restricted access Seeing Complexity and Hearing Laughter in the Harlem Renaissance
In lieu of an abstract, here is a brief excerpt of the content:

Seeing Complexity and Hearing Laughter in the Harlem Renaissance
Which Sin to Bear?: Authenticity and Compromise in Langston Hughes. David E. Chinitz. New York: Oxford University Press, 2013. Pp. xiv + 269. $58.00 (cloth).
Spoofing the Modern: Satire in the Harlem Renaissance. Darryl Dickson-Carr. Columbia: University of South Carolina Press, 2015. Pp. x + 168. $39.95 (cloth); $38.99 (ebook).
Visualizing Blackness and the Creation of the African American Literary Tradition. Lena Hill. New York: Cambridge University Press, 2014. Pp. xviii + 287. $95.00 (cloth).

Three recent books bring their gifts to Harlem Renaissance studies. Taken collectively, these books amplify recent critical work that interrogates the role of the state in the development of black modernism, emphasizes the visual culture of the Harlem Renaissance, and examines the coteries and collectives that propelled African American creativity during the New Negro era. Lena Hill’s Visualizing Blackness offers the widest angle on the Harlem Renaissance by placing it within the centuries-long trajectory of African American literature from the colonial era through the Civil Rights Movement; Dickson-Carr’s Spoofing the Modern focuses more narrowly on a handful of New Negro satirists who were especially active in the 1920s and 30s, and Chinitz’s Which Sin to Bear? zooms in on Langston Hughes, who memorialized the years in Harlem when the Negro was in vogue. Chinitz, Dickson-Carr, and Hill present Harlem Renaissance writers who challenged stereotypical representations and confining social strictures, survived heroically against imposing odds, and opened new discursive spaces for the production [End Page 897] and publication of African American art, thought, and experience. As Dickson-Carr notes, the Harlem Renaissance “has to be considered a resounding success,” and the texts discussed illuminate some of the ways in which that success was achieved (13).

As suggested by his subtitle, Chinitz divides Which Sin to Bear? into interconnected examinations of authenticity and compromise in Hughes’s life and work. In the first three chapters, Chinitz explores Hughes’s lifelong “preoccupation with the problem of racial authenticity and its relationship to identity and art,” and in the next three chapters he discusses Hughes’s evolving political positions and the compromises he made, offering extended readings of Hughes’s closed and open sessions with Joseph McCarthy’s anti-communist Subcommittee on Investigations (4). In his richly rewarding study, Chinitz examines the constructed nature of authenticity and demonstrates that “‘compromise’ is not necessarily detrimental to a person’s integrity”, arguing that Hughes’s pursuit of black authenticity and his engagements with a complicated and often hostile world do not reveal a lack of character, backbone, or even consistency (219, n.2; emphasis in original). Instead, his conscious pursuit of a modernist black poetics and his advocacy for racial justice demonstrate his aesthetic and political growth, his subtlety as a thinker and citizen, and his human complexity, intellectual flexibility, and artistic subtlety. Indeed, Hughes’s compromises should be read as “complex ethical decisions rather than simple surrenders; they were not invariably blows to Hughes’s spirit or wounds to his integrity” (7).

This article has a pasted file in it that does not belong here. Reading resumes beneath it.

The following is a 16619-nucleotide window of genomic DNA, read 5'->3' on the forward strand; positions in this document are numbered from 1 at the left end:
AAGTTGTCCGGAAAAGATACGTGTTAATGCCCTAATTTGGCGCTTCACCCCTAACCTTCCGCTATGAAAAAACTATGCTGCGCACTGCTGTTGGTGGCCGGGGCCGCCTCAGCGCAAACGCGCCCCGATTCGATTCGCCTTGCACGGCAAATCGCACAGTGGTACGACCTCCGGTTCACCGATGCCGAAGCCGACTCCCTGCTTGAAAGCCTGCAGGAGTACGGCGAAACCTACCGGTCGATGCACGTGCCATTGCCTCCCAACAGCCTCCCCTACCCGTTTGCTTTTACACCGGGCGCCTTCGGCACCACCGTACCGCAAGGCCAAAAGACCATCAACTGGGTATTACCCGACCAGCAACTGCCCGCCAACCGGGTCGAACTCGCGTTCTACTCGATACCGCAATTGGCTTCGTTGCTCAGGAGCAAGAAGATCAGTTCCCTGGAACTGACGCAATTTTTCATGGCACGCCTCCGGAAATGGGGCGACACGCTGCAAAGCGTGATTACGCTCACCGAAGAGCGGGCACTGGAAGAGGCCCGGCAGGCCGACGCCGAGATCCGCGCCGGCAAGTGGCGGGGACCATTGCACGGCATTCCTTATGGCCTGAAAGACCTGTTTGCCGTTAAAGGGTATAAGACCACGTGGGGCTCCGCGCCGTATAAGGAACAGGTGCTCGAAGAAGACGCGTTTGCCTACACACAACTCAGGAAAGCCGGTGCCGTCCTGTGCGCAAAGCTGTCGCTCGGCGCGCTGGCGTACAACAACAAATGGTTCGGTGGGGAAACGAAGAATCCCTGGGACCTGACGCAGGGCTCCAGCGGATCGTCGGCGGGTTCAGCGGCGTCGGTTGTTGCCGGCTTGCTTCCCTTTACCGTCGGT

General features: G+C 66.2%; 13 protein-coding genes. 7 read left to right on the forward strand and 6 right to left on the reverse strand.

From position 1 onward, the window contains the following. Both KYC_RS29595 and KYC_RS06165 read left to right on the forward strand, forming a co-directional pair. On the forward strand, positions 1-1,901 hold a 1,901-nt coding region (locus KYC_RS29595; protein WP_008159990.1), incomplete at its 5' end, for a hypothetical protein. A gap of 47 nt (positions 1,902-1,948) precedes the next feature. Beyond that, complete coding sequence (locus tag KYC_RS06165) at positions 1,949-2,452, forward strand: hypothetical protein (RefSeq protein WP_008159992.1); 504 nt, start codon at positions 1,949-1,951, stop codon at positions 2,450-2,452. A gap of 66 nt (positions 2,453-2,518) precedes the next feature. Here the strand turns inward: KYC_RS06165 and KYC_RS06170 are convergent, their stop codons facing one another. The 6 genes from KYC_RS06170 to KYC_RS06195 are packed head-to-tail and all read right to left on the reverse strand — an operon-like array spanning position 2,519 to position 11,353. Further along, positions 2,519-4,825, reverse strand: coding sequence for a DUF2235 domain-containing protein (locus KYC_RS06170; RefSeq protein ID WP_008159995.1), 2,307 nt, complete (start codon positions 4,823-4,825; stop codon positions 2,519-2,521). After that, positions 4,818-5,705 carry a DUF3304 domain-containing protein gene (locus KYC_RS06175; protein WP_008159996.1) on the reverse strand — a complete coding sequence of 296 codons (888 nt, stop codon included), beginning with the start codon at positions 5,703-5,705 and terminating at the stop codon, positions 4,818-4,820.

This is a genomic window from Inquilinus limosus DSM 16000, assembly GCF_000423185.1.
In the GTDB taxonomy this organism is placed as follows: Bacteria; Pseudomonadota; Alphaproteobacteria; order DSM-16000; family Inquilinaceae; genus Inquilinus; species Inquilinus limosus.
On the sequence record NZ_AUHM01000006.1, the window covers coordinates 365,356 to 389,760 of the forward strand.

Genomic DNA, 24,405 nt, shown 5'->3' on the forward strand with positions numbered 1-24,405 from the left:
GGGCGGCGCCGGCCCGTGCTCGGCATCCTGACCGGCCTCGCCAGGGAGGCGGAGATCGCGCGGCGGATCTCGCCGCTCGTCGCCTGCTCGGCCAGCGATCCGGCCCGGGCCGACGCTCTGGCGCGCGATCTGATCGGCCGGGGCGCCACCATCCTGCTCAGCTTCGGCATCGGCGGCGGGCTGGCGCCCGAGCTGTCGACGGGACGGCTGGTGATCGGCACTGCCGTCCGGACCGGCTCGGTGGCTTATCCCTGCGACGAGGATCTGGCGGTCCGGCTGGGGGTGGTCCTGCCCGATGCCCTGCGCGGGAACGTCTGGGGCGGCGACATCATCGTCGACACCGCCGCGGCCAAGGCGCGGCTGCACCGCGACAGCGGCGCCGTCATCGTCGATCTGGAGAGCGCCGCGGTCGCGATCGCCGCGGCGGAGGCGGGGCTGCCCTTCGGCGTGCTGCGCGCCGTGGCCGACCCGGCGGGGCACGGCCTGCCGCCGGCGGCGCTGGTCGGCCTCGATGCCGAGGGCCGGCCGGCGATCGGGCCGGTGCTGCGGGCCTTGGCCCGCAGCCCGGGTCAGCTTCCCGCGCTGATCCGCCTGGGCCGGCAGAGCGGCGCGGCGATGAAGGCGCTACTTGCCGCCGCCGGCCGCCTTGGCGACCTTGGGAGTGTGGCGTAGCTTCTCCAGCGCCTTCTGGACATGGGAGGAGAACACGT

The production of African American authenticity was essential to Hughes’s self-fashioning and his poetics. In no small part, Hughes is responsible for the critical posture that considers even a “whiff of inauthenticity” a fatal flaw (9). This, in turn, complicates our reception of Hughes’s later politics, because they seemingly betray an earlier, more “real” person. But Hughes was perhaps never quite the uncomplicated, authentic black self that he constructed and performed. In his youth, Hughes occupied a liminal space between the purportedly inauthentic black middle class and the African American urban masses that he portrayed as the seat of authenticity. As Chinitz demonstrates, Hughes carefully produced an aura of authenticity, and he did so with a self-consciousness that always threatened to complicate and destabilize this ideal. Nonetheless, Hughes’s “vexation over his own authenticity was productive: struggling with his anxiety enabled Hughes as an original creator” (10).

Despite manifold complications, insufficient “attention has been paid to authenticity as a problem” (17). While often taken as an ontological status that “precedes presentation,” authenticity should instead be considered as manufactured, performed, and perceived (11). As Chinitz writes...